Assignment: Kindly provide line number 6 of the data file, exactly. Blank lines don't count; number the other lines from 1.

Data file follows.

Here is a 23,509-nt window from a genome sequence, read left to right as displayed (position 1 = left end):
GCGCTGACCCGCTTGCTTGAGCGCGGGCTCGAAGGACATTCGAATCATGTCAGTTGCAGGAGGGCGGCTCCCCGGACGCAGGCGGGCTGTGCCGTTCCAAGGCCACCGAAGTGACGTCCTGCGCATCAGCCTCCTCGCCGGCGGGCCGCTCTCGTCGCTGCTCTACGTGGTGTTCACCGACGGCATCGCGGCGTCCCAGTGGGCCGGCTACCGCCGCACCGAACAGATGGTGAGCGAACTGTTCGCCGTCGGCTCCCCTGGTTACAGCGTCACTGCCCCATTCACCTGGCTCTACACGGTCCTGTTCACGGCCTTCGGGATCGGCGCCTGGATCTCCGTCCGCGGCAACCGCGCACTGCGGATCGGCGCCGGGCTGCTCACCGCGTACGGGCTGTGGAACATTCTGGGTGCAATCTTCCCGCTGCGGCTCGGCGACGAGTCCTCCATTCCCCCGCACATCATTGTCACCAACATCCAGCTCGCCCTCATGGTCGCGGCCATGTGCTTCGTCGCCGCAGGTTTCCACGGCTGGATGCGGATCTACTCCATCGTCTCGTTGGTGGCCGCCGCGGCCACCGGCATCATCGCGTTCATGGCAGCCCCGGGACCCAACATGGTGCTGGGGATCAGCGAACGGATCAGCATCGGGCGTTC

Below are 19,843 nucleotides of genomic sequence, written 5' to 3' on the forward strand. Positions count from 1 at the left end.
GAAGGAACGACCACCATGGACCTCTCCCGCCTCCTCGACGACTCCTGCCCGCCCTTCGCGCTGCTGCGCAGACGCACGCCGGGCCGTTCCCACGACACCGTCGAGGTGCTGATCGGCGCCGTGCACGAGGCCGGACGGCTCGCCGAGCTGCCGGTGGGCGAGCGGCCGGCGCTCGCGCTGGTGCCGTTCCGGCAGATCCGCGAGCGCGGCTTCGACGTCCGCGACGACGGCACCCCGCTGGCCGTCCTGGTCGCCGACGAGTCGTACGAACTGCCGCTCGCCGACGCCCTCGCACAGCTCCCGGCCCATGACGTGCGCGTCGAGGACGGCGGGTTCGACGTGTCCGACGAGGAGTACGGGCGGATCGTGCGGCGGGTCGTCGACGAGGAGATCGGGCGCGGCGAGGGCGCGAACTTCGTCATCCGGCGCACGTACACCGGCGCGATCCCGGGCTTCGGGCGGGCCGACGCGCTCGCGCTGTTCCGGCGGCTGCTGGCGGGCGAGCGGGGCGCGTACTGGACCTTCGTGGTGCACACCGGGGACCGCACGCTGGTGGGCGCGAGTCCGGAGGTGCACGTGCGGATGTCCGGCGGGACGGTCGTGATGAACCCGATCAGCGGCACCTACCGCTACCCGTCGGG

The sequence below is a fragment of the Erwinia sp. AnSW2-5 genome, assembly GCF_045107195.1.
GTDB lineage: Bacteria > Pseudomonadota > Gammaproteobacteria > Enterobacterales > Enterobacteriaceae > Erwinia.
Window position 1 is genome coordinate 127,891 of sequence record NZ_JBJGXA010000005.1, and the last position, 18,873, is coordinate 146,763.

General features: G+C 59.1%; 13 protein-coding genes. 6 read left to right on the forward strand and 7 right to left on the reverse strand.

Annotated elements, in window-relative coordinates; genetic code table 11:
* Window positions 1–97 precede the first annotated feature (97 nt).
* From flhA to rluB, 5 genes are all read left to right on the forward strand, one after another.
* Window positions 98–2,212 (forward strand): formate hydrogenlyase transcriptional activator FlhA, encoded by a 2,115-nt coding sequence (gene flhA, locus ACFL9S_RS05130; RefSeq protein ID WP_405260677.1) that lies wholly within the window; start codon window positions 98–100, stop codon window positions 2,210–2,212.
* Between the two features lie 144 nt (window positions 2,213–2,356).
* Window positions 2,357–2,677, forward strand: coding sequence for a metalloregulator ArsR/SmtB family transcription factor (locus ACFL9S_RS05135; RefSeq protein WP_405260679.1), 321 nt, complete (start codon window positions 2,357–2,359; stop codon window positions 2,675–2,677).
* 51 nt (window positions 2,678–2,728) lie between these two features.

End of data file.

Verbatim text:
GTDB lineage: Bacteria > Pseudomonadota > Gammaproteobacteria > Enterobacterales > Enterobacteriaceae > Erwinia.